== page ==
Despite its otherwise liberal and progressive sociopolitical culture, Canada has some of the most conservative gambling laws in the Western hemisphere. The decades-long ban on single event sports betting, in particular, has always been highly criticized by gamblers, politicians, and casino operators.
Although the laws are not as restrictive as those in the US, where online gambling is totally banned in most states, they carry some injurious economic consequences, both for Canada as a whole and in each of the provinces. Many argue that apart from infringing on the personal rights of bettors (many of whom are adults) to choose their fate, the laws also lead to massive capital flights, as millions of tech-savvy gamblers choose to register with offshore sportsbooks and casinos.
A report by the Canadian Gaming Association indicates that the country's gambling market had a turnover of C$31 billion in 2020, but only C$7 billion went to the government and local communities. An overwhelming majority of Canucks gamble at (mostly foreign) online sportsbooks and casinos, which denies both the government and their provinces the much-needed revenue.
To ostensibly address the legal shortcomings in current gambling laws, both the federal government and a private member of parliament have proposed far-reaching changes to the Canadian gambling industry, especially in regards to single event sports betting.
On February 21, the House of Commons passed Bill-218, formally known as the Safe and Regulated Sports Betting Act, to the delight of sports fans across the country. The bill, which was drafted and sponsored by Conservative MP, Kevin Waugh, proposes a repeal of article 207(4)(b) of the Criminal Code, which states that sports betting should only be conducted in parlays (a combination of multiple bets). And while the bill is not yet law - it still needs to pass in the Senate before Royal Assent - the staggering support it got in the House is a sign that the next stage will just be a formality, and this is good news to all single events sports betting fans.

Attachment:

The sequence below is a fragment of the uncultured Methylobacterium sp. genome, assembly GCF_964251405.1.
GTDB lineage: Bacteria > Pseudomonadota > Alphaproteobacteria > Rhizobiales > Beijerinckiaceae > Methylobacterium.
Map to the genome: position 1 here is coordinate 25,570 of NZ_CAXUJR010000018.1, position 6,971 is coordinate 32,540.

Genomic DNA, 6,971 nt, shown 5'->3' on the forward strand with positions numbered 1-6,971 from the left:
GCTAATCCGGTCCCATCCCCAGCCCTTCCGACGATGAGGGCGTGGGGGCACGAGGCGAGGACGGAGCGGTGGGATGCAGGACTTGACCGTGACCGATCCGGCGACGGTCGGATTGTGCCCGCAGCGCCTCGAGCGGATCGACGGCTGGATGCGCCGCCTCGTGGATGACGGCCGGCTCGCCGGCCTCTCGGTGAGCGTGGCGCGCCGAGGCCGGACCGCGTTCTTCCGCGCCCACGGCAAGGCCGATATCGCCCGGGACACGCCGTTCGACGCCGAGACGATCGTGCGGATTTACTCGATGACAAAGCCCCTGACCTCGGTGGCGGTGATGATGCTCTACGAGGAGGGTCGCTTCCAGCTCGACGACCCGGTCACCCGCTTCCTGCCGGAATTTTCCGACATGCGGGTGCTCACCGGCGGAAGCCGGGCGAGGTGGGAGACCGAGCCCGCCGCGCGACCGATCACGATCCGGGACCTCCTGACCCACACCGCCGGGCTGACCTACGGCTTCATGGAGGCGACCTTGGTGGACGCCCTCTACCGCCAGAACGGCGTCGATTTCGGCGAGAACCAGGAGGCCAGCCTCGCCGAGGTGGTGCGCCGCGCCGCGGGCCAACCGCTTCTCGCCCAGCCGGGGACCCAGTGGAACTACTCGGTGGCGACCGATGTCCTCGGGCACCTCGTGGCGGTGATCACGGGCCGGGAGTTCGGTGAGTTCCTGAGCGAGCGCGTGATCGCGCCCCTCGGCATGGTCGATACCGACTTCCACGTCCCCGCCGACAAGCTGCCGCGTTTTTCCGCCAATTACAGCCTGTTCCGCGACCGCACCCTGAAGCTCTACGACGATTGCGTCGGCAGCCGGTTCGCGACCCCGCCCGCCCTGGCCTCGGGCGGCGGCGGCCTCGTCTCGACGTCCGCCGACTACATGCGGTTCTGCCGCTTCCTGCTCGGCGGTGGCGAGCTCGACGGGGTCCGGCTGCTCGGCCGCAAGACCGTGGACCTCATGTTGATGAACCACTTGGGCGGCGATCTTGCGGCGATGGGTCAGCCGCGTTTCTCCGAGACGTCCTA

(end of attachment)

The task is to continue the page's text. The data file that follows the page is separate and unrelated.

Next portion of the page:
The government-sponsored version of the bill, going by the name Bill C-13, also passed its first vote in the House of Commons a week after Bill C-218 and is set to be debated further in the coming weeks. Both bills are nearly identical, with the only big difference being that Bill C-13 seeks to maintain the restrictions on betting on single horse races. According to the Department of Justice, bets on horse racing are already regulated on a federal level by the Canadian Pari-Mutuel Agency and they didn't want to appear to be undermining the Agency by addressing their functions in fallback legislations.
The upcoming legal changes will not only be felt in Canada but all over North America as well. For one, major cities like Ontario and British Columbia will receive new leases of life, with the former expected to reap over c$1.7 billion in direct revenues by 2023 if the proposed laws take root. Further, Ontario borders some of the most populous states in the US and North America such as New York, Pennsylvania, Michigan, and Ohio. All these states have thriving sports betting industries on their own and the liberalization of Ontario's high-potential gambling industry will add the missing block to what will be North America's (and also the world's) largest and most lucrative gambling market.
There is also the feeling that legalization and sound regulation of Canada's sports gambling industry will reduce the number of players who gamble on illegal or offshore sites. Apart from boosting domestic taxes, this development will starve criminal elements of the more than c$5 billion they make annually from off-the-books gambling.
Last but not least, the expected expansion of the Canadian betting market will be a golden opportunity for the country's array of gaming developers to share their work with their compatriots. Companies like Golden Nugget Gaming, Elys Game Technology, Caesar's Entertainment, and Bragg Gaming have long been unable to thrive in their native country due to archaic laws and the new laws are a tremendous breath of fresh air.
Bragg Gaming, in particular, has been Canada's most renowned game developer and yet has more presence in Europe, where they work with companies like Betway than in their home country. With legalization on their sights, the company has been on a roll, reporting a revenue growth of 72% in the third quarter of 2020 - massive, considering the events that market the year - and their long-awaited graduation to the Toronto Stock Exchange. The company is positioning itself to be one of the top providers of casino software in Canada in the coming years; a vision that is also shared by Golden Nugget Gaming, which recently signed a deal with Tioga Downs Race Track to provide online gaming services in New York City.